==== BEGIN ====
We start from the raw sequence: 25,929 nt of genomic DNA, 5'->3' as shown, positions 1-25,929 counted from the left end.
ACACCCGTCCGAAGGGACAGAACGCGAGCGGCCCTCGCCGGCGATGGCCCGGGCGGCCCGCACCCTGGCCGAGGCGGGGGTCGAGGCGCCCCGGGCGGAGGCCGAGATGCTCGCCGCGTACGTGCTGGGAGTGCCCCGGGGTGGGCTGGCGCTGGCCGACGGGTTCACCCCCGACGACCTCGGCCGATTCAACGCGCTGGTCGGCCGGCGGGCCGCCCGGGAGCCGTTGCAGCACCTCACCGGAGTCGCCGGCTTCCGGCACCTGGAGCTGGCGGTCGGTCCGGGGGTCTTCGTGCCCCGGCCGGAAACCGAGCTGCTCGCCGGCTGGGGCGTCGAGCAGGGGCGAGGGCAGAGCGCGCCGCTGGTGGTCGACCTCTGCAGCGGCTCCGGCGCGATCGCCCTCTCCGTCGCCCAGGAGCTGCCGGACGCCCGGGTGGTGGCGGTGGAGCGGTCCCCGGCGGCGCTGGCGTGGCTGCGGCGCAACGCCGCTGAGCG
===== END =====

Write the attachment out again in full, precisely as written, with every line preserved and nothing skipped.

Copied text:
We start from the raw sequence: 25,929 nt of genomic DNA, 5'->3' as shown, positions 1-25,929 counted from the left end.
ACACCCGTCCGAAGGGACAGAACGCGAGCGGCCCTCGCCGGCGATGGCCCGGGCGGCCCGCACCCTGGCCGAGGCGGGGGTCGAGGCGCCCCGGGCGGAGGCCGAGATGCTCGCCGCGTACGTGCTGGGAGTGCCCCGGGGTGGGCTGGCGCTGGCCGACGGGTTCACCCCCGACGACCTCGGCCGATTCAACGCGCTGGTCGGCCGGCGGGCCGCCCGGGAGCCGTTGCAGCACCTCACCGGAGTCGCCGGCTTCCGGCACCTGGAGCTGGCGGTCGGTCCGGGGGTCTTCGTGCCCCGGCCGGAAACCGAGCTGCTCGCCGGCTGGGGCGTCGAGCAGGGGCGAGGGCAGAGCGCGCCGCTGGTGGTCGACCTCTGCAGCGGCTCCGGCGCGATCGCCCTCTCCGTCGCCCAGGAGCTGCCGGACGCCCGGGTGGTGGCGGTGGAGCGGTCCCCGGCGGCGCTGGCGTGGCTGCGGCGCAACGCCGCTGAGCG